Russian election

Russian Election Sees Putin Gunning for Victory

The Russian presidential election is like no other. It runs for roughly two weeks!

Candidates must align to certain requirements in order to run. This includes age, country of birth, and having a Russian citizenship (no dual citizens allowed). They must also have lived in Russia for 10 or more years at the time of their candidacy. Another big no-no is having a criminal record. However, you can run for presidency if you had a criminal case four or more years prior.

This year’s election is leaning in Vladimir Putin’s favour, as many of his supporters are passionate on the president’s efforts during his term.

Russian citizens are constantly reminded of how Putin empowered their nation, his opponents have been taken for a rough ride as Putin’s public relations campaign are going all out on displaying the opposition in a negative light.

His opponents aren’t happy with the tough competition as they describe it as more of a re-coronation rather than an election.

Russian politics is tough.

But despite the struggle, it appears Putin is staying true to his nature by maintaining a strong image for his country, while showing no fear when going up against is opponents.

Russia already has confidence for Vladimir Putin

Putin may know the election is already in the bag, but he wants to reinforce his current grounds for presidency.

Luckily, those loyal to Putin work in the media sector, and they aren’t afraid of using their resources to stabilise his victory.

Putin has a number of competitors he must go to war with.

The first being Ksenia Sobchak, a former TV celebrity who actually believes the election is rigged with no chance of herself winning.

Dubbed as Russia’s very own Paris Hilton, Ms Sobchak wants a long-term career in politics.

The second candidate is Pavel Grudinin, a farmer and businessman.

Dubbed as the ‘strawberry candidate’, Pavel has had a tough time dealing with the tough competition…but may place second.

Since the beginning of the campaign, Putin has limited his public appearances, declining invitations to appear in TV debates and avoiding interviews.

Putin is smart enough to know some of these public appearances could prove to be a trap with the purpose of making him look bad to the public.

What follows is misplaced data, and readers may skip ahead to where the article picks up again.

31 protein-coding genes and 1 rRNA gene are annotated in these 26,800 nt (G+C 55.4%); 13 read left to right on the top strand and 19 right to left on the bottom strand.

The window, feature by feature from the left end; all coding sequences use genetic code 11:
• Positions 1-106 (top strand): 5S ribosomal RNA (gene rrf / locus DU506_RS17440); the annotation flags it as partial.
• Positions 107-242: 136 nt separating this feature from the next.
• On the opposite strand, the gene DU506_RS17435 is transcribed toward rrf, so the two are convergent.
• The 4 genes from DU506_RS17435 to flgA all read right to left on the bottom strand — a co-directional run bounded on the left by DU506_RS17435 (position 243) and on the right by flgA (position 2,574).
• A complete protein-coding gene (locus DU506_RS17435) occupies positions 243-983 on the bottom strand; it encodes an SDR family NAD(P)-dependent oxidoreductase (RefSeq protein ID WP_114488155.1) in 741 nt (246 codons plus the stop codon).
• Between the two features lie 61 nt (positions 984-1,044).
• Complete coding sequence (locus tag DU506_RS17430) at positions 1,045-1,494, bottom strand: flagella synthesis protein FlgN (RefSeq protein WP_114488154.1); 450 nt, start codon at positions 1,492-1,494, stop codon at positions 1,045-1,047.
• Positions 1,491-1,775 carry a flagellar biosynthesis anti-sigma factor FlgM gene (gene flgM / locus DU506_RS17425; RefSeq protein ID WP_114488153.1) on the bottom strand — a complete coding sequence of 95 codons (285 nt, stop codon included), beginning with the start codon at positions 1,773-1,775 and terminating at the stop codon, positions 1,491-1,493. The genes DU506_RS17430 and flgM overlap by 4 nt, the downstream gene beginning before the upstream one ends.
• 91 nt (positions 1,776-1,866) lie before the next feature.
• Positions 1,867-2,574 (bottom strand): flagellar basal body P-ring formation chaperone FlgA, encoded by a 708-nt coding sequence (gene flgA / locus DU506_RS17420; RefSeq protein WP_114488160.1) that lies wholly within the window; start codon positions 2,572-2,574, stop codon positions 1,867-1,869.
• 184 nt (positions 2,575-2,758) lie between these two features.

Ms Sobchak believes the election is completely fake. However, this may be her own strategy to get the people to turn against Putin.

This could win the public to her favour, as she knows Putin has a stable platform in Russia.

Despite her efforts, voter numbers have increased as Russian youths are prompted to join the election with an ‘election selfie’ gimmick in order to bump up overall election figures.

Even if the odds scale in Putin’s favour, we still should speculate what Russia would be without him as president. His opponent Sobchak being president may very much change the entire dynamic of the country’s political surface. Either way, the outcome should prove to be interesting.

Nathan Frank


The Australian Tribune Editorial

The Australian Tribune Editorial

The Australian Tribune is an unorthodox news service. Your Australian Tribune editorial team deliver the unfiltered stories that could impact your daily life — political and economic stories you’re unlikely to get anywhere else. And we’re not afraid to step on some toes to do it. We are honest, conservative and never dull. We are an independent service, meaning we don’t answer to shareholders or outside advertisers. This helps avoid conflicts of interest that inhibit mainstream sources, which keeps our voice independent. The Australian Tribune is owned and operated by Port Phillip Publishing.
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  1. A quite controversial text for me: Ms Sobchak is the daughter of Mr Putin’s former boss Anatoliy Sobchak. It seems to be a payback to Sobchak’s family, rather than a real competition in Russia.The word is Vladimir Putin is a godfather of Xeniya. So…